Migrant crisis: Government to press ahead with plans for offshore processing hubs

Published by Scott Challinor on November 20th 2021, 3:03pm

As part of its Nationality and Borders Bill, the UK government is to press on with plans to create offshore processing hubs as part of an overhaul to the UK asylum system.

The plan is modelled on the Australian policy of sending migrants arriving in the country illegally to centres in Papua New Guinea and Nauru.

Migrants arriving in the UK illegally would be sent to the centres within seven days of their arrival, a move which ministers hope will quell record levels of migrants crossing the Channel from France, which recently prompted criticism of the government from Labour leader, Sir Keir Starmer.

According to The Telegraph, over 24,500 migrants have reached the UK so far in 2021, including a record 1,185 in a single day in November.

The total amount successfully reaching the UK this year is almost treble the 8,417 that made the crossing in the whole of 2020.

Home secretary Priti Patel [pictured] has previously described the UK asylum system as “broken” and in major need of reform.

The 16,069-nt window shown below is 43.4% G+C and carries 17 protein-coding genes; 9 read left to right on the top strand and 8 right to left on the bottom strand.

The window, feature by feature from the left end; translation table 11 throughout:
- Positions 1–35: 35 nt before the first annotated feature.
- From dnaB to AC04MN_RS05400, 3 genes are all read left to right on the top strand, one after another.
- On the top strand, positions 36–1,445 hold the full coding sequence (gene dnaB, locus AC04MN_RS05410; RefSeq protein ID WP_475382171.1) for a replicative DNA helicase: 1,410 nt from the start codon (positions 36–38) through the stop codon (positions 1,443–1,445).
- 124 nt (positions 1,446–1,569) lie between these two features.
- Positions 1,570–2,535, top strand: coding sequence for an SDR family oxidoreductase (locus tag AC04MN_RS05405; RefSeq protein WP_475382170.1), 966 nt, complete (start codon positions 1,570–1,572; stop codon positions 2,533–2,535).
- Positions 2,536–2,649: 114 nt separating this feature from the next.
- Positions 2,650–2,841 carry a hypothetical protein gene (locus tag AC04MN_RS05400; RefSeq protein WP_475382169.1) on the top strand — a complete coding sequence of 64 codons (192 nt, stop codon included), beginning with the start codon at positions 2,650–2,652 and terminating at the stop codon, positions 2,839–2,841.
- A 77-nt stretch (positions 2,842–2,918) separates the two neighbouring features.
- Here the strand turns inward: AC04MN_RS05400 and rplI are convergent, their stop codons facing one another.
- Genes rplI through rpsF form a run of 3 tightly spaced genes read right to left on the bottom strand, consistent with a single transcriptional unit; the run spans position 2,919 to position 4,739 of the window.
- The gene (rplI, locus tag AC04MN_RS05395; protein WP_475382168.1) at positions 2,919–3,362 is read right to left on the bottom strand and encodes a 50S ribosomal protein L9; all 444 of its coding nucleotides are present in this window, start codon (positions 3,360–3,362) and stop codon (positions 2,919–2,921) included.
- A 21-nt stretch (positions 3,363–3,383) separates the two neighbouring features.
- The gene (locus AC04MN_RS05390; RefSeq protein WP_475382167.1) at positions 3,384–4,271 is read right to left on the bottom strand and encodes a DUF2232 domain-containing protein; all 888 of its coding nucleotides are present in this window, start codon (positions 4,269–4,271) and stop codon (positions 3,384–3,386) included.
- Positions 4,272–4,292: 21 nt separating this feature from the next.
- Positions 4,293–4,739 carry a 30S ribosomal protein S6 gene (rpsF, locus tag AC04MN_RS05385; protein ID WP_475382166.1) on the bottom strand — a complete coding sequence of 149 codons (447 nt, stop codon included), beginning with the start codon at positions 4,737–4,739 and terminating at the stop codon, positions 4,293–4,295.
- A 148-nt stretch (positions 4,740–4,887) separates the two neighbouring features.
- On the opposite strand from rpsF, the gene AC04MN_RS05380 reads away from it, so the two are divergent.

Discussing the idea of offshore hubs, immigration minister Tom Pursglove said that they formed an “important part” of the government’s plans.

Meanwhile, deputy prime minister Dominic Raab told Times Radio that the hubs would detract from the “pull factor” drawing migrants toward the UK, rather than seeking refuge in safer nations nearer to their countries of origin.

He said: “We are looking at international partnerships that can take the processing out of the UK in order to try and reduce the pull factor which means people think they can successfully take advantage of these routes.

“Forgive me not commenting on the individual countries, a lot of these discussions are at a preliminary stage, it is much more than just one partner.”

The Telegraph reports that the government has been looking to identify a suitable location for an offshore centre for around a year.

However, Albanian premier Edi Rama appeared to rule out the prospect of his country coming forward to provide the setting for an offshore hub this week, after informing local media that he will “never receive refugees for richer countries.”

Patel had opened talks over the possibility of the Albanians providing the venue for an offshore processing hub back in July, when she signed an agreement for Albania to take back any of its nationals deported from the UK after committing crimes.

Photo taken from Wikimedia Commons

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Scott Challinor
Business Editor
November 20th 2021, 3:03pm

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